Workplaces with cultures that inspire fear of speaking up are conducive to harassment and intimidation. Given the various forms in which improper behaviour in an occupational setting can take shape, harassment continues to disrupt organizations in which allegations of misconduct — sexual or otherwise — have surfaced.
Compliance with workplace-safety legislation and the Human Rights Code are not the only compelling reasons for creating harassment-free workplaces. There is also a wide body of evidence showing that psychologically healthy companies have better bottom lines and exert a positive influence on employees’ physical and mental health, motivation and productivity.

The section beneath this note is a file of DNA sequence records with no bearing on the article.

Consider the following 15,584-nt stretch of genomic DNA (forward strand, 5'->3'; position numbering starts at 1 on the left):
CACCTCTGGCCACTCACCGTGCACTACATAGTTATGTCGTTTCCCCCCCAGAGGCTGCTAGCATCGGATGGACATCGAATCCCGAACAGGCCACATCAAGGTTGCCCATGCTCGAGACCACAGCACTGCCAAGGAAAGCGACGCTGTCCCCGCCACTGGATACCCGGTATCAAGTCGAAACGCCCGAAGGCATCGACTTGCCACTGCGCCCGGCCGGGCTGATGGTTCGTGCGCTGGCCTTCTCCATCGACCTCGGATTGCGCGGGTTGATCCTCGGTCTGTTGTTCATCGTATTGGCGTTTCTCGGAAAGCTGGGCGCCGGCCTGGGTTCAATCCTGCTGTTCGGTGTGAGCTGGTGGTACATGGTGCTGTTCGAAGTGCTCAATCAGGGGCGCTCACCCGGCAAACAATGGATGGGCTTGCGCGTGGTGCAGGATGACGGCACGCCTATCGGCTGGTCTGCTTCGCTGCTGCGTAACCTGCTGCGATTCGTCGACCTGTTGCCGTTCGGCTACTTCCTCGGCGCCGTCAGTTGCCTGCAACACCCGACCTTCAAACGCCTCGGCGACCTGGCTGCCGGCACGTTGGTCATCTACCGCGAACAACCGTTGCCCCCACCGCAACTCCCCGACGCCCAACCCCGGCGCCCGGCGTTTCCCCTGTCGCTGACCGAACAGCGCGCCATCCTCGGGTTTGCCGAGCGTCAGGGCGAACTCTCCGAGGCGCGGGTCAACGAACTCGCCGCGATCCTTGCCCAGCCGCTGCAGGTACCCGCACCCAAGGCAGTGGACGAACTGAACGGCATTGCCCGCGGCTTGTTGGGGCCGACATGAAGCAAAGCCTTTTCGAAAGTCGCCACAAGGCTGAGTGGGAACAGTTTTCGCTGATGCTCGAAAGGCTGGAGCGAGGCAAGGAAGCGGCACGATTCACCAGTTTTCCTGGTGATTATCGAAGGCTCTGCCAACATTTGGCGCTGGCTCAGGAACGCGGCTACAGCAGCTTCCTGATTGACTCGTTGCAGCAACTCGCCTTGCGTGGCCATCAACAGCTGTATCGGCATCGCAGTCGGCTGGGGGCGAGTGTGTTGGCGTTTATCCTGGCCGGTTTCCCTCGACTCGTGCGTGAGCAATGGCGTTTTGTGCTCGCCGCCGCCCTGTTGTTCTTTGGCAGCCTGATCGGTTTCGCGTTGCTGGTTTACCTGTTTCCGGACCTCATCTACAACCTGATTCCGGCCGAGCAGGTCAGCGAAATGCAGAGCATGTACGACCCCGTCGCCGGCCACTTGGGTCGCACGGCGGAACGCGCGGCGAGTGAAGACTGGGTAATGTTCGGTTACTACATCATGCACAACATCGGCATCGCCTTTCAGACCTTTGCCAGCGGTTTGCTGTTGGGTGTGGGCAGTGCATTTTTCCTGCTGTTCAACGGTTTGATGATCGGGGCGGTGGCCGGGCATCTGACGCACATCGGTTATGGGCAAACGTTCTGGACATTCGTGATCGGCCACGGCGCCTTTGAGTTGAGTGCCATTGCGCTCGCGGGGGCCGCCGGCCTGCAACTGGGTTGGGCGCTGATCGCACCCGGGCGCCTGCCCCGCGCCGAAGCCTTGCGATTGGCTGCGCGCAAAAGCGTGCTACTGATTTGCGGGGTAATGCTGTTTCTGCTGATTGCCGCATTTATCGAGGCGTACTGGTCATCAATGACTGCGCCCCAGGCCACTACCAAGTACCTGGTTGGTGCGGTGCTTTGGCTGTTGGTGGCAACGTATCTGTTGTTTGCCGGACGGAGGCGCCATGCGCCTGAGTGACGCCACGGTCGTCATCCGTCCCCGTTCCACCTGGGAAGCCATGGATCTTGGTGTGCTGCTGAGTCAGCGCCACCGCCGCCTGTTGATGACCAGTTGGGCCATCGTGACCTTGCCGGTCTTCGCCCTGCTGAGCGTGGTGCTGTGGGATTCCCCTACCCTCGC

Who Should Attend:
Chief executive officers
Senior safety-management executives
Professionals in managerial/safety supervisory roles
Joint health and safety committee leaders
Professionals in safety-sensitive jobs, including construction, transportation services, logistics, manufacturing, resource extraction and healthcare.
What You Will Learn:
Warning signs of workplace harassment
Develop an effective workplace-harassment policy
Demonstrate due diligence and compliance
Best practices on investigating harassment complaints